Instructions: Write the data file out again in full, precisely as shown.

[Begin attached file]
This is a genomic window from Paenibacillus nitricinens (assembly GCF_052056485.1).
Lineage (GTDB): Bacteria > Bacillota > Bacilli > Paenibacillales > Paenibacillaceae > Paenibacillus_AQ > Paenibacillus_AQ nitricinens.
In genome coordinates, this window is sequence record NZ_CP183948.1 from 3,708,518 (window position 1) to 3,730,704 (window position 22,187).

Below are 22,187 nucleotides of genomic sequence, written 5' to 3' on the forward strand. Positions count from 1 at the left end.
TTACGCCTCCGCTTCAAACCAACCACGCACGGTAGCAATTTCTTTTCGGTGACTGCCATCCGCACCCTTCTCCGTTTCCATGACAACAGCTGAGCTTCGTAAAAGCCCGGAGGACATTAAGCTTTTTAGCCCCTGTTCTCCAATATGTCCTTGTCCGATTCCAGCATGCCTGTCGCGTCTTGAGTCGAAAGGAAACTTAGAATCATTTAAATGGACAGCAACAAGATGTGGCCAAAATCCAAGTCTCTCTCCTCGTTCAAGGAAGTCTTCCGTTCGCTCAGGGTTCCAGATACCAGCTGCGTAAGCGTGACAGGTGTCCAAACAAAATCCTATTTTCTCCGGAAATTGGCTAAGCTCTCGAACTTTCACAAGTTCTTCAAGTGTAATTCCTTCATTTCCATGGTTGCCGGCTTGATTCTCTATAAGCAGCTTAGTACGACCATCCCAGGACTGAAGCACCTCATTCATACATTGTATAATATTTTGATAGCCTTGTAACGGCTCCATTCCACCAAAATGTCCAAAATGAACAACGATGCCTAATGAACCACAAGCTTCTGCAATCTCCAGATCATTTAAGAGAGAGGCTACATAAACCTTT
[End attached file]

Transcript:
This is a genomic window from Paenibacillus nitricinens (assembly GCF_052056485.1).
Lineage (GTDB): Bacteria > Bacillota > Bacilli > Paenibacillales > Paenibacillaceae > Paenibacillus_AQ > Paenibacillus_AQ nitricinens.
In genome coordinates, this window is sequence record NZ_CP183948.1 from 3,708,518 (window position 1) to 3,730,704 (window position 22,187).

Below are 22,187 nucleotides of genomic sequence, written 5' to 3' on the forward strand. Positions count from 1 at the left end.
TTACGCCTCCGCTTCAAACCAACCACGCACGGTAGCAATTTCTTTTCGGTGACTGCCATCCGCACCCTTCTCCGTTTCCATGACAACAGCTGAGCTTCGTAAAAGCCCGGAGGACATTAAGCTTTTTAGCCCCTGTTCTCCAATATGTCCTTGTCCGATTCCAGCATGCCTGTCGCGTCTTGAGTCGAAAGGAAACTTAGAATCATTTAAATGGACAGCAACAAGATGTGGCCAAAATCCAAGTCTCTCTCCTCGTTCAAGGAAGTCTTCCGTTCGCTCAGGGTTCCAGATACCAGCTGCGTAAGCGTGACAGGTGTCCAAACAAAATCCTATTTTCTCCGGAAATTGGCTAAGCTCTCGAACTTTCACAAGTTCTTCAAGTGTAATTCCTTCATTTCCATGGTTGCCGGCTTGATTCTCTATAAGCAGCTTAGTACGACCATCCCAGGACTGAAGCACCTCATTCATACATTGTATAATATTTTGATAGCCTTGTAACGGCTCCATTCCACCAAAATGTCCAAAATGAACAACGATGCCTAATGAACCACAAGCTTCTGCAATCTCCAGATCATTTAAGAGAGAGGCTACATAAACCTTT